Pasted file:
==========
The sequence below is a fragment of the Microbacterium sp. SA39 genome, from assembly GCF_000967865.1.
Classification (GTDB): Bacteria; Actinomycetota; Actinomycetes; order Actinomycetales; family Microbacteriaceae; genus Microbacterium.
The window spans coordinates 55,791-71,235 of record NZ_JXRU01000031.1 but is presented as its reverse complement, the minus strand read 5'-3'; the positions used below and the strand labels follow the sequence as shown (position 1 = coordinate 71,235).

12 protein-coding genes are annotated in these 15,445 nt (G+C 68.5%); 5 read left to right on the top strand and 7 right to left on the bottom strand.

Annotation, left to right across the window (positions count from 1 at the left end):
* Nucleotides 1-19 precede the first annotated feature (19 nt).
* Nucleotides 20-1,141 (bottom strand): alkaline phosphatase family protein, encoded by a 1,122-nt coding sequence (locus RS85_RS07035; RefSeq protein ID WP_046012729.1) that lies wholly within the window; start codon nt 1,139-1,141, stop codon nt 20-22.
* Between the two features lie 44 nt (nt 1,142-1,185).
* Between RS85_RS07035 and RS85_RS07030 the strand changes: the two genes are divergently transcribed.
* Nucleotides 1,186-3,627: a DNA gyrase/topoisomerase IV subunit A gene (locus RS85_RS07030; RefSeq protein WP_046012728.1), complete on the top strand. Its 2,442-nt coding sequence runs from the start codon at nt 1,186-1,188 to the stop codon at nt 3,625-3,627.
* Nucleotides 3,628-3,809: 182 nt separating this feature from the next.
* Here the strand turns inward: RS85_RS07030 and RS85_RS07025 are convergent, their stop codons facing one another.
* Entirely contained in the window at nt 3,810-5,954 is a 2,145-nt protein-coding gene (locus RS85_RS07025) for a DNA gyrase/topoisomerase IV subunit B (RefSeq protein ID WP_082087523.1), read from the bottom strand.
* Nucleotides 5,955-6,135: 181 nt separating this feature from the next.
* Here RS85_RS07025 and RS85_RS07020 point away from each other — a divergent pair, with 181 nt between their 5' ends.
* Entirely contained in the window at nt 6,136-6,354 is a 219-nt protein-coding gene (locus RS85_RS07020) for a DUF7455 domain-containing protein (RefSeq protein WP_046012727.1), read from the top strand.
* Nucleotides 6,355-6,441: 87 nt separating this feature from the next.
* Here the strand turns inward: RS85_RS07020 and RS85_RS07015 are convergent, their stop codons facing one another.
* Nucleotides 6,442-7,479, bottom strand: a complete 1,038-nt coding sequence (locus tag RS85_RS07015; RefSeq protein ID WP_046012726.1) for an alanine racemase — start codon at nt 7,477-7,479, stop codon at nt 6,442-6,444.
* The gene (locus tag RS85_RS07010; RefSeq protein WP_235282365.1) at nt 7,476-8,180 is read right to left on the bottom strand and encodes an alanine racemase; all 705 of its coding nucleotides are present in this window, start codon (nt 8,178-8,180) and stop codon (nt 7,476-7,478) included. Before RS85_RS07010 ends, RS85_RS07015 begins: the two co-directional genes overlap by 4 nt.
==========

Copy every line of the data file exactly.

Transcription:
The sequence below is a fragment of the Microbacterium sp. SA39 genome, from assembly GCF_000967865.1.
Classification (GTDB): Bacteria; Actinomycetota; Actinomycetes; order Actinomycetales; family Microbacteriaceae; genus Microbacterium.
The window spans coordinates 55,791-71,235 of record NZ_JXRU01000031.1 but is presented as its reverse complement, the minus strand read 5'-3'; the positions used below and the strand labels follow the sequence as shown (position 1 = coordinate 71,235).

12 protein-coding genes are annotated in these 15,445 nt (G+C 68.5%); 5 read left to right on the top strand and 7 right to left on the bottom strand.

Annotation, left to right across the window (positions count from 1 at the left end):
* Nucleotides 1-19 precede the first annotated feature (19 nt).
* Nucleotides 20-1,141 (bottom strand): alkaline phosphatase family protein, encoded by a 1,122-nt coding sequence (locus RS85_RS07035; RefSeq protein ID WP_046012729.1) that lies wholly within the window; start codon nt 1,139-1,141, stop codon nt 20-22.
* Between the two features lie 44 nt (nt 1,142-1,185).
* Between RS85_RS07035 and RS85_RS07030 the strand changes: the two genes are divergently transcribed.
* Nucleotides 1,186-3,627: a DNA gyrase/topoisomerase IV subunit A gene (locus RS85_RS07030; RefSeq protein WP_046012728.1), complete on the top strand. Its 2,442-nt coding sequence runs from the start codon at nt 1,186-1,188 to the stop codon at nt 3,625-3,627.
* Nucleotides 3,628-3,809: 182 nt separating this feature from the next.
* Here the strand turns inward: RS85_RS07030 and RS85_RS07025 are convergent, their stop codons facing one another.
* Entirely contained in the window at nt 3,810-5,954 is a 2,145-nt protein-coding gene (locus RS85_RS07025) for a DNA gyrase/topoisomerase IV subunit B (RefSeq protein ID WP_082087523.1), read from the bottom strand.
* Nucleotides 5,955-6,135: 181 nt separating this feature from the next.
* Here RS85_RS07025 and RS85_RS07020 point away from each other — a divergent pair, with 181 nt between their 5' ends.
* Entirely contained in the window at nt 6,136-6,354 is a 219-nt protein-coding gene (locus RS85_RS07020) for a DUF7455 domain-containing protein (RefSeq protein WP_046012727.1), read from the top strand.
* Nucleotides 6,355-6,441: 87 nt separating this feature from the next.
* Here the strand turns inward: RS85_RS07020 and RS85_RS07015 are convergent, their stop codons facing one another.
* Nucleotides 6,442-7,479, bottom strand: a complete 1,038-nt coding sequence (locus tag RS85_RS07015; RefSeq protein ID WP_046012726.1) for an alanine racemase — start codon at nt 7,477-7,479, stop codon at nt 6,442-6,444.
* The gene (locus tag RS85_RS07010; RefSeq protein WP_235282365.1) at nt 7,476-8,180 is read right to left on the bottom strand and encodes an alanine racemase; all 705 of its coding nucleotides are present in this window, start codon (nt 8,178-8,180) and stop codon (nt 7,476-7,478) included. Before RS85_RS07010 ends, RS85_RS07015 begins: the two co-directional genes overlap by 4 nt.